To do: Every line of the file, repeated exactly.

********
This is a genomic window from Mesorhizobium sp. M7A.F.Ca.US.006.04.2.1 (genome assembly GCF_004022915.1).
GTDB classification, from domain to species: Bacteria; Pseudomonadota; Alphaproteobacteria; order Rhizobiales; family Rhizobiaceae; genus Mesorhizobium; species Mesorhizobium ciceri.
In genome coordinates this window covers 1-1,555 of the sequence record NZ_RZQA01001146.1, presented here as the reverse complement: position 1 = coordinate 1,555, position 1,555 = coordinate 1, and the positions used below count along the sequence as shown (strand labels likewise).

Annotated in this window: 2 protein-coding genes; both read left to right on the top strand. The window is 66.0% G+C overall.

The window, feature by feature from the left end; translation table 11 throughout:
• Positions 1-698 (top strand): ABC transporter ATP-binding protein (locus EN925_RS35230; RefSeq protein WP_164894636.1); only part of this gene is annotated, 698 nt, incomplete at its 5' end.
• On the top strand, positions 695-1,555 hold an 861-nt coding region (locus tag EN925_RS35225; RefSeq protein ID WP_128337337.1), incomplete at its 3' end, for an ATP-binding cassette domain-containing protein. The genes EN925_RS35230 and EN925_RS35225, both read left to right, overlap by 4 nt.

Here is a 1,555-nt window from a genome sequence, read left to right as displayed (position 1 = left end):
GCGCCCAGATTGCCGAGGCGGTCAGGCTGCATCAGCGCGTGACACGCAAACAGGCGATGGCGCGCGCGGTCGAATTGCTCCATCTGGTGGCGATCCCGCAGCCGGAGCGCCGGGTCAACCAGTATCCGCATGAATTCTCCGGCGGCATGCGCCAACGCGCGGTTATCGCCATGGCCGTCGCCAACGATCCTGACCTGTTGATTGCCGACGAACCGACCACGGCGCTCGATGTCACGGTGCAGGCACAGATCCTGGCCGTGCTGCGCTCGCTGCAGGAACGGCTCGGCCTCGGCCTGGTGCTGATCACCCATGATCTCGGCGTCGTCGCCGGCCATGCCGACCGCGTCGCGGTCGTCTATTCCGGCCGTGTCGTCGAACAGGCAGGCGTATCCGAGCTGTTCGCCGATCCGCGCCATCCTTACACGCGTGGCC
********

This is a genomic window from Mesorhizobium sp. M7A.F.Ca.US.006.04.2.1 (genome assembly GCF_004022915.1).
GTDB classification, from domain to species: Bacteria; Pseudomonadota; Alphaproteobacteria; order Rhizobiales; family Rhizobiaceae; genus Mesorhizobium; species Mesorhizobium ciceri.
In genome coordinates this window covers 1-1,555 of the sequence record NZ_RZQA01001146.1, presented here as the reverse complement: position 1 = coordinate 1,555, position 1,555 = coordinate 1, and the positions used below count along the sequence as shown (strand labels likewise).

Annotated in this window: 2 protein-coding genes; both read left to right on the top strand. The window is 66.0% G+C overall.

The window, feature by feature from the left end; translation table 11 throughout:
• Positions 1-698 (top strand): ABC transporter ATP-binding protein (locus EN925_RS35230; RefSeq protein WP_164894636.1); only part of this gene is annotated, 698 nt, incomplete at its 5' end.
• On the top strand, positions 695-1,555 hold an 861-nt coding region (locus tag EN925_RS35225; RefSeq protein ID WP_128337337.1), incomplete at its 3' end, for an ATP-binding cassette domain-containing protein. The genes EN925_RS35230 and EN925_RS35225, both read left to right, overlap by 4 nt.

Here is a 1,555-nt window from a genome sequence, read left to right as displayed (position 1 = left end):
GCGCCCAGATTGCCGAGGCGGTCAGGCTGCATCAGCGCGTGACACGCAAACAGGCGATGGCGCGCGCGGTCGAATTGCTCCATCTGGTGGCGATCCCGCAGCCGGAGCGCCGGGTCAACCAGTATCCGCATGAATTCTCCGGCGGCATGCGCCAACGCGCGGTTATCGCCATGGCCGTCGCCAACGATCCTGACCTGTTGATTGCCGACGAACCGACCACGGCGCTCGATGTCACGGTGCAGGCACAGATCCTGGCCGTGCTGCGCTCGCTGCAGGAACGGCTCGGCCTCGGCCTGGTGCTGATCACCCATGATCTCGGCGTCGTCGCCGGCCATGCCGACCGCGTCGCGGTCGTCTATTCCGGCCGTGTCGTCGAACAGGCAGGCGTATCCGAGCTGTTCGCCGATCCGCGCCATCCTTACACGCGTGGCC